Chronic pancreatitis (CP) is a benign inflammatory process of the pancreas characterized by progressive and irreversible damage to the organ that eventually leads to pain and/ or exocrine and endocrine insufficiency as well as malnutrition.
Etiologic factors: TIGAR-O classification
- Toxic-metabolic (alcohol/tobacco)
- Genetic (Trypsinogen gene mutations)
- Recurrent and severe acute pancreatitis
- Obstructive (Divisum or Tumor)
Clinical signs and symptoms
According to the best chronic pancreatitis doctor in Kolkata, the following symptoms are usually observed:
- Pain: Abdominal pain is most common and morbid symptom occurring in majority of patients (90%) and is the leading cause for most hospital admissions related to CP. The pain typically occurs in the epigastric area, often radiates to the back, dull or boring in quality and worsens after eating
- Endocrine insufficiency (diabetes mellitus): This usually occurs at a later stage of the disease. It is reported to account for 20–30% of the Indians. It can be controlled with diet, insulin therapy, and OHAs.
- Exocrine insufficiency: Pancreatic exocrine insufficiency may be mild, moderate or severe depending on stage of disease process, duration of disease and etiology. Clinically apparent steatorrhea (fatty diarrhoea) generally does not occur until 90% of pancreatic function has been lost.
Dr. Purnendu Bhowmik, an experienced pancreatic specialist doctor in Kolkata elucidates that different complications, including biliary or duodenal obstruction, pseudocysts, internal or external pancreatic fistulae, pancreatic malignancy, and left-sided portal hypertension.
How to diagnose chronic pancreatitis?
- Biochemical Measurements: People with chronic pancreatitis may have low or elevated levels of isoamylase, trypsin, lipase, and elastase. In cases with mild chronic pancreatitis, it is difficult to make a definitive diagnosis based on serum enzyme levels alone.
- Radiological Testing
- Plain Abdominal Film: An abdominal film is usually the first diagnostic test used to establish a diagnosis of chronic pancreatitis. Diffuse, speckled calcification of the gland may suffice as a positive finding
- Transabdominal Ultrasound: This is a simple, noninvasive, and relatively inexpensive imaging technique. Findings of a dilated pancreatic duct (greater than 4 mm), calcification, and large cavities (greater than 1 cm) are associated with chronic pancreatitis (70% sensitivity and 90% specificity)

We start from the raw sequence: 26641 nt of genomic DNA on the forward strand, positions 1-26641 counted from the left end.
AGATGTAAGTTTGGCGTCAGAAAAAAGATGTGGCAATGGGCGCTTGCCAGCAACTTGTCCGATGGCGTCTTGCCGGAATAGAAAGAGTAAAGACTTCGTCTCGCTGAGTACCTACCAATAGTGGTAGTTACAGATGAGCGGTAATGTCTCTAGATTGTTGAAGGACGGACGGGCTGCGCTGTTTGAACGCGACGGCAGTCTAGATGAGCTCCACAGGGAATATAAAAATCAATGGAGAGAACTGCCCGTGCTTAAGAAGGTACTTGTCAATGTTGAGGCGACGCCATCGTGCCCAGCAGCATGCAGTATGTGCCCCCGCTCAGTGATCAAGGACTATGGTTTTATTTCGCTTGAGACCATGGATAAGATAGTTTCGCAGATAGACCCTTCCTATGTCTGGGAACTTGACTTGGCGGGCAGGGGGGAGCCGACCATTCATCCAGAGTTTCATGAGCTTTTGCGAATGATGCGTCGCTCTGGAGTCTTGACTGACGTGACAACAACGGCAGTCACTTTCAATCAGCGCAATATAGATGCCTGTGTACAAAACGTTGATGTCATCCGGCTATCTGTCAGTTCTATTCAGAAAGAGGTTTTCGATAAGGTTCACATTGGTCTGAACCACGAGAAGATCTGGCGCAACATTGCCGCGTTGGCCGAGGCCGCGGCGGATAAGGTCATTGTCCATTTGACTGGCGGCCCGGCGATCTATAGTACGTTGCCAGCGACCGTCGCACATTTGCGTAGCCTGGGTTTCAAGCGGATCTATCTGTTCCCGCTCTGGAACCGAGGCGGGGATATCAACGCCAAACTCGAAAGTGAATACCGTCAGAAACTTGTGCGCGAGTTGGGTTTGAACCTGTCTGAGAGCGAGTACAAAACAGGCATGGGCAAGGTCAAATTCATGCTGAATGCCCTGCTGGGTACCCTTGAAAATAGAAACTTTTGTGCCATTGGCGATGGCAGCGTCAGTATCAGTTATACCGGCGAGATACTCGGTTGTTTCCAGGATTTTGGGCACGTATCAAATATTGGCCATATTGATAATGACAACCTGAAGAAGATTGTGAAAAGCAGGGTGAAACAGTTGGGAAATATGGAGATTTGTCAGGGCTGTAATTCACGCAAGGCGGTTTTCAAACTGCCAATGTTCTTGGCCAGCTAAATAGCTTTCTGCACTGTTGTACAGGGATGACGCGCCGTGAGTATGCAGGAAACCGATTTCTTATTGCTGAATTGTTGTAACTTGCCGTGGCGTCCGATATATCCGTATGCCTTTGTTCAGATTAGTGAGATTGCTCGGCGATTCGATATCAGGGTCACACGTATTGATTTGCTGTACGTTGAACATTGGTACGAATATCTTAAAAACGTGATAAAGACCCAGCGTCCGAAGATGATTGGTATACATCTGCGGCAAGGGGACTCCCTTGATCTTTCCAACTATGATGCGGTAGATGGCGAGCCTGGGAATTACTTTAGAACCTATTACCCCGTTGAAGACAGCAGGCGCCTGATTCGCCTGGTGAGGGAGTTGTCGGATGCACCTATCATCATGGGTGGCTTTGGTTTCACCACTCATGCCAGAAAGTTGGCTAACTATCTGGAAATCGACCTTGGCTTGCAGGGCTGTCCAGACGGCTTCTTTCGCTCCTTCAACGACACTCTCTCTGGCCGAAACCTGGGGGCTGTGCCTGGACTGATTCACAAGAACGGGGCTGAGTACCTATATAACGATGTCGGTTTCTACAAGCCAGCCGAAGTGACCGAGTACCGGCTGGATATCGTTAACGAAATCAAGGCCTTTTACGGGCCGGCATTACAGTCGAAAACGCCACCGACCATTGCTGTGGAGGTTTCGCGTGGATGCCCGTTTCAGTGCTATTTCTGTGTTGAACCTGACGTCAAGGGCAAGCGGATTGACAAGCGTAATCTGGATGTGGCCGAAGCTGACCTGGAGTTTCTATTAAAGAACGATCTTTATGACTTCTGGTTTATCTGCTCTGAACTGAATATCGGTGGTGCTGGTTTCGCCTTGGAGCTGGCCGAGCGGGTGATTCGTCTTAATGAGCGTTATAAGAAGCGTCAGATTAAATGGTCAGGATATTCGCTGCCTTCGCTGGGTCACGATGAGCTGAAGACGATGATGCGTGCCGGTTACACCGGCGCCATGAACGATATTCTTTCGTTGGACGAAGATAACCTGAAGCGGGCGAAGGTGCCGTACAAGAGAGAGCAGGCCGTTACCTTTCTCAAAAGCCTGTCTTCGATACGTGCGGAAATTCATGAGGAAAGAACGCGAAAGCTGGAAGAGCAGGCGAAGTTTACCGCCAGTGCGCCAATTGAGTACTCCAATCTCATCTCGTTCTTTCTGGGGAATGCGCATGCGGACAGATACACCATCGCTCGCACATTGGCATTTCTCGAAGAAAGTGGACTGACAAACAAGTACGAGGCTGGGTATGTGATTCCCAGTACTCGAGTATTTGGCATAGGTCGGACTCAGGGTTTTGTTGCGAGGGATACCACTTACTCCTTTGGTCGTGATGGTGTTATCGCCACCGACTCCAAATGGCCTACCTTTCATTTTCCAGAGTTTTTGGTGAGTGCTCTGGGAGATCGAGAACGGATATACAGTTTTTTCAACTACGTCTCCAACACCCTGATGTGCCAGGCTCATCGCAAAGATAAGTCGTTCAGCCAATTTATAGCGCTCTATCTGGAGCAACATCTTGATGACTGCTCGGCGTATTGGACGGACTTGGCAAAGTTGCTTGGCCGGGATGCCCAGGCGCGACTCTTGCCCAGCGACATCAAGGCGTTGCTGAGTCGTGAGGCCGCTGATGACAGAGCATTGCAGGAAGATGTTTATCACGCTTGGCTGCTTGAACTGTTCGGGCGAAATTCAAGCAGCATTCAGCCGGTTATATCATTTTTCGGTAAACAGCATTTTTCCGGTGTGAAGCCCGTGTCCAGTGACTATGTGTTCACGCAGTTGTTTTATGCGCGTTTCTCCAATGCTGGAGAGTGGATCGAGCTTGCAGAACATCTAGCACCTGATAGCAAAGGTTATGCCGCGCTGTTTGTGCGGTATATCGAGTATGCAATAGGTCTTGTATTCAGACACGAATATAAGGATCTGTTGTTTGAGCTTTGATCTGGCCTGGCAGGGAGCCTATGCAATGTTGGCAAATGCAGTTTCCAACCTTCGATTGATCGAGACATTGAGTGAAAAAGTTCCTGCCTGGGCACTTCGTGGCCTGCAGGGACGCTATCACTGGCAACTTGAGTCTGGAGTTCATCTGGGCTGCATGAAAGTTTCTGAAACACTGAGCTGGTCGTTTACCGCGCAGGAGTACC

- Computed Tomography (CT): More sensitive than transabdominal ultrasound, CT (computed tomography) scanning can demonstrate duct dilation, cystic lesions, and calcification. This technique is useful in discriminating chronic pancreatitis from pancreatic carcinoma
- Magnetic Resonance Cholangiopancreatography (MRCP): It represents a major advance in the demonstration of pancreatic ductal anatomy. MRCP yields satisfactory pancreatograms in patients with chronic pancreatitis in whom a CT scan showed no abnormalities
- Endoscopic Retrograde Cholangiopancreatography (ERCP): ERCP is an endoscopic technique for visualization of the bile and pancreatic ducts. This is a sensitive and specific diagnostic tool in chronic pancreatitis. ERCP shows details of the pancreatic ductal anatomy, including strictures, ductal rupture and pseudocysts
- Endoscopic Ultrasonography (EUS): It is the most sensitive imaging tool for the diagnosis of chronic pancreatitis, and has been proven to be more accurate than the CT scan.
Chronic Pancreatitis Treatment in Kolkata
The most important aspects of managing CP involve: (1) amelioration of pain; (2) maintain nutrition and control indigestion and (3) tackle complications.
- Control of abdominal pain: The goal of therapy is to control pain to that level that it may not hamper patient’s life as complete relief of pain is not expected. The following modalities are used to control the pain.
- Pancreatic Enzymes
- Nerve Blocks: Celiac plexus blockade (CPB) and celiac plexus neurolysis (CPN) are the nerve block methods used to disrupt the signaling of the pancreatic pain afferents to the spinal cord.
- Endoscopic Therapy: The aim of the endotherapy is to relieve pain by alleviating outflow obstruction of PD and decrease ductal hypertension. Endoscopic pancreatic sphincterotomy has been used to reduce pancreatic duct pressure and to facilitate other procedures such as pancreatic stent placement, tissue sampling, dilation of strictures, or stone removal
- Surgical intervention: Surgical therapy is usually reserved for patients with pain not responding to both medical and endoscopic therapy or in whom endoscopic therapy is difficult like multiple and distal strictures, large, multiple and impacted stones.
- The surgical intervention is aimed at reaching two goals; the removal of the space occupied lesions and the provision of the decompression of the pancreatic duct system; however, the type of surgical intervention has been a matter of debate.
Types of surgeries:(each procedure have their own indication, pros & cons)
- Distal pancreatectomy
- Duct Drainage Procedures
- Puestow procedure
- Duodenum-Preserving Pancreatic Head Resections:
- Frey Procedure and
- Beger Procedure
- Whipple Procedure
- Total Pancreatectomy (+/- islet autotransplantation)
- Control of maldigestion due to excrine insufficiency: The maldigestion in CP is treated by oral enzyme supplementation.
- Control of endocrine Insufficiency: Pancreatic endocrine insufficiency secondary to CP ranges in severity from mild form that is easily controlled with oral hypoglycemic agents to severe form requiring increasing doses of insulin for proper glycemic control
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